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About this poet

James L. White was born in Indianapolis, Indiana, in 1936. When he was sixteen, he began a career in ballet, training as a classical dancer and attending the American Ballet Theater School. After dancing professionally for ten years, he attended Indiana University and Colorado State University, where he received an MA in literary criticism.

After graduate school, White taught poetry in schools in the Navajo Nation, then went on to develop a creative writing program for Chippewa children through the Minnesota Writers in the Schools Program.

White’s four poetry collections are The Salt Ecstasies (Graywolf Press, 1982), The Del Rio Hotel (Territorial Press, 1975), A Crow’s Story of Deer (Capra Press, 1974), and Divorce Proceedings (Dakota Press, 1972). Many poets cite White as an influence; in his introduction to the 2010 edition of Salt Ecstasies, Mark Doty writes, “These bold and indelible poems would open new prospects for many poets to come.” Carl Phillips also notes, “White’s was a crucial voice to encounter, for what it confirmed as possible—longing, homosexual longing, the expression of that longing in a poem.”

In 1978, White received the Bush Foundation Fellowship for poetry. He died of cardiovascular disease in Minnesota on July 13, 1981. 


The Salt Ecstasies (Graywolf Press, 1982)
The Del Rio Hotel (Territorial Press, 1975)
A Crow’s Story of Deer (Capra Press, 1974)
Divorce Proceedings (Dakota Press, 1972)


Oshi has a very large Buddha in him, one that can change the air into scented flowers. He used to be Tommy Whalen from Indianapolis but he had his eyes cut to look Japanese. He got started out in San Francisco in the early days when Buddha consciousness was just rising out there and people were still slipping pork in the seaweed soup.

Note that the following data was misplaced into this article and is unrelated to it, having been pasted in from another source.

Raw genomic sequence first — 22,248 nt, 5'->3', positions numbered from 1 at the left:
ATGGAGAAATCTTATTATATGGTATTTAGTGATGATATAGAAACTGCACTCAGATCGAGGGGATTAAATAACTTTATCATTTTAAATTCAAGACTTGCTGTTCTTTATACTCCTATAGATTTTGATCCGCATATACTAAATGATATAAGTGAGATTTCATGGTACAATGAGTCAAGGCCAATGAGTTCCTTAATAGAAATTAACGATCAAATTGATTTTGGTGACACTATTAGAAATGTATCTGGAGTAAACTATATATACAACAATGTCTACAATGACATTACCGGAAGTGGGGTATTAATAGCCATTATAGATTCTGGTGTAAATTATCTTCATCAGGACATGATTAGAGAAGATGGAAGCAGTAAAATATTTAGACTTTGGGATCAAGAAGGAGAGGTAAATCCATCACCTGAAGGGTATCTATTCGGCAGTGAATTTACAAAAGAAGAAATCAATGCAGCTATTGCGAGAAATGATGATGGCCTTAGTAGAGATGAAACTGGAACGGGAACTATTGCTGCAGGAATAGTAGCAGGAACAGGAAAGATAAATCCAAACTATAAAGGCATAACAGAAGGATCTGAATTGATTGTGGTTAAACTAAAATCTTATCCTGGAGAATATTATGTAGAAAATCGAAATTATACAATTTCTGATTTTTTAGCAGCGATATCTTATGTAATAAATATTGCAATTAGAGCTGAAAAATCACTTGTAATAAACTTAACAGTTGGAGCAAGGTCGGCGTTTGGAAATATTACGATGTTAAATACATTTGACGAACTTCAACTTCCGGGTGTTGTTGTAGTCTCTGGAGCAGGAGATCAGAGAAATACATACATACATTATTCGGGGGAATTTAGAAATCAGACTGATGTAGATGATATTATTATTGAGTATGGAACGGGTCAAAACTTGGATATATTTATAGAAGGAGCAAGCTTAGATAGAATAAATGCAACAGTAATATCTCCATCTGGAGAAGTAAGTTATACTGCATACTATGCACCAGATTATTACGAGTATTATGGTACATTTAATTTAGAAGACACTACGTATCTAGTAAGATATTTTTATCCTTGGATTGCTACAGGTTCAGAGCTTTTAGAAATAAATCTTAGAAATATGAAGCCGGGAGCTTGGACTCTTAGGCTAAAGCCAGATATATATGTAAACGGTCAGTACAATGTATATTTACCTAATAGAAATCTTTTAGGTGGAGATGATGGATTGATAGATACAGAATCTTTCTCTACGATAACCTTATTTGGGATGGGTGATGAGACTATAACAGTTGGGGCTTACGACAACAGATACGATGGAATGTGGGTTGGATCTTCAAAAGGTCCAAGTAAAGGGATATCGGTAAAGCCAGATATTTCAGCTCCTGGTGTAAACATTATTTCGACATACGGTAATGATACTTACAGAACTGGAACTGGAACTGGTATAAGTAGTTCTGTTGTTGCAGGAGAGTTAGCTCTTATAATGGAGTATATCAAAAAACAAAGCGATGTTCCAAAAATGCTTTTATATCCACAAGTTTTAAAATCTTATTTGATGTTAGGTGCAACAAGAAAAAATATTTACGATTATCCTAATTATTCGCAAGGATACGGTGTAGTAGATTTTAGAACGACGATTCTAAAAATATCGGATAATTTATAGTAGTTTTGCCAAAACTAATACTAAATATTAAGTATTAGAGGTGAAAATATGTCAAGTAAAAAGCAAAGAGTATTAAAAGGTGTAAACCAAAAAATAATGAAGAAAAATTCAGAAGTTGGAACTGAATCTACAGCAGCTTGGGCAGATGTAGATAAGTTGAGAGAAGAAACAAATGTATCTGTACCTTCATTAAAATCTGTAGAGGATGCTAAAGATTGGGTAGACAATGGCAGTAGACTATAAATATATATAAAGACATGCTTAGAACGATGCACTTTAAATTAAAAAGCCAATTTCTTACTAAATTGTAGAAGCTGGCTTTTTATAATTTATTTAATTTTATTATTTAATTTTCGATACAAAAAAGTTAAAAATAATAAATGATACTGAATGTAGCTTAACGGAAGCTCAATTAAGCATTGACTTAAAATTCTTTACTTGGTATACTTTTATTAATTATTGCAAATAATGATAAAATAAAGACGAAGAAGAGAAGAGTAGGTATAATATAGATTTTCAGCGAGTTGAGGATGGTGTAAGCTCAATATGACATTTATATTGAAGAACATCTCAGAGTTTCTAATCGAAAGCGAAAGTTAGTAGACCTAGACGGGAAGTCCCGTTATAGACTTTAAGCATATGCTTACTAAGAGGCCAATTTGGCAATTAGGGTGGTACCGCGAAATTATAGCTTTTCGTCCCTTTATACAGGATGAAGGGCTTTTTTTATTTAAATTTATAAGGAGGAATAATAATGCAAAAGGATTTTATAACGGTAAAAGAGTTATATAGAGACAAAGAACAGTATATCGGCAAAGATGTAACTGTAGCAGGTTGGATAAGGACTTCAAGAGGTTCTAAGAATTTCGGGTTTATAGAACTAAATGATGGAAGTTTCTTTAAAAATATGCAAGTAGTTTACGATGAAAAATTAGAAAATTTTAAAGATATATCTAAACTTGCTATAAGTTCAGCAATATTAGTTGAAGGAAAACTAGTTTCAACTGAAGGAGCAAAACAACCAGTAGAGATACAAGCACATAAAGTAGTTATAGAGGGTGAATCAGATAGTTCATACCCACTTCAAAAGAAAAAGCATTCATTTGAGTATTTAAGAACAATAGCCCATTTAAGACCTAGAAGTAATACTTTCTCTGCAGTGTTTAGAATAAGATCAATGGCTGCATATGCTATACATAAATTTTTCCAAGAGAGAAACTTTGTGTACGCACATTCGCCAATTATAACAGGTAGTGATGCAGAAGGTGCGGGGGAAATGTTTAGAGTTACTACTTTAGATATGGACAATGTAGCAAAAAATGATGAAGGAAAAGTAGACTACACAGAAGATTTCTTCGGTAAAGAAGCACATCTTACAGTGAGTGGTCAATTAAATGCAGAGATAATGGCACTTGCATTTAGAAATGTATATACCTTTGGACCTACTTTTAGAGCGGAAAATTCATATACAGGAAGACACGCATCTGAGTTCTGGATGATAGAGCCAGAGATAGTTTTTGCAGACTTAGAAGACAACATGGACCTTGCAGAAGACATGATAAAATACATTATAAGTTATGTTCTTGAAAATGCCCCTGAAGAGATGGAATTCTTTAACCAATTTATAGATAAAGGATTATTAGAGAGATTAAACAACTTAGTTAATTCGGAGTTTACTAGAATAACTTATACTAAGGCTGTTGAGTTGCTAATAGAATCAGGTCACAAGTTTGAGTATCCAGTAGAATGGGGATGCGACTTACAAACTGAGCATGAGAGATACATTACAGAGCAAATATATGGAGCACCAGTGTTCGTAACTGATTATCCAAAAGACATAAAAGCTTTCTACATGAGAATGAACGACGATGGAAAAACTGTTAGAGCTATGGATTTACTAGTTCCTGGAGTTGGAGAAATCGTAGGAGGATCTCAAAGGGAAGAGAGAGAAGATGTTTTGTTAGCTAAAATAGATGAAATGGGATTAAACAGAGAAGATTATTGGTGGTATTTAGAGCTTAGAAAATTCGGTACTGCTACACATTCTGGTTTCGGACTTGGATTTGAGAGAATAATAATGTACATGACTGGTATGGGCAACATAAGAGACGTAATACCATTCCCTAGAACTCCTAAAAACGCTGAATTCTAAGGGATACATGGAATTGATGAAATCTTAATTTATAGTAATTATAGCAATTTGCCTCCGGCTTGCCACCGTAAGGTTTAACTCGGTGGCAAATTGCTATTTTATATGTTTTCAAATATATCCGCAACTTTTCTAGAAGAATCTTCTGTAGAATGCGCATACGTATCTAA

At seventeen he did drag in a place called The Gay Deceiver and was billed as ‘The Boy With The Face Like The Girl Next Door.’ The owners paid him almost nothing and kept him strung out on hash in a little room above the bar, like a detective novel.

Somehow Oshi found the Zen community and started sitting za-zen. He collected ‘mad money’ from the state for being strung out. It’s free out there if you’re crazy enough. Oshi breathed hash and gin through the Buddha. Buddha breathed light and air through Oshi. It all changed his mind to indigo. Buddha consciousness rose in him until he didn’t feel like the broken piano at the bar anymore.

Now thirty years later he has a permanent room at the bath house and prays for young boys. Doesn’t sit anymore. Said he became realized ten years ago with a young hustler from Akron, Ohio who told him he could stop flying, just lay back and touch ground.

Old Oshi, very round now, jet black wig, looks like a retired Buddha in his cheap wash-and-wear kimonos. He’s graceful old gentleman Buddha. Buys everyone drinks. Gives away joints. Always high. Always lighting joss sticks. As he says, ‘Giving things is just a way of getting on with everyone, you know, the universe and everything. It’s like passing on the light.’

He told me once when he sang Billie Holiday’s ‘Blue Monday’ at The Gay Deceiver they used an amber spot and he wore a strapless lamé gown, beaded on his eyelashes, lacquered nails, and the people cried.

From The Salt Ecstasies (Graywolf Press, 2010). Copyright © 2010 by James L. White. Used with permission of Graywolf Press and The Permissions Company.

From The Salt Ecstasies (Graywolf Press, 2010). Copyright © 2010 by James L. White. Used with permission of Graywolf Press and The Permissions Company.

James L. White

James L. White, born in Indianapolis in 1936, is the author of The Salt Ecstasies (Graywolf Press, 1982).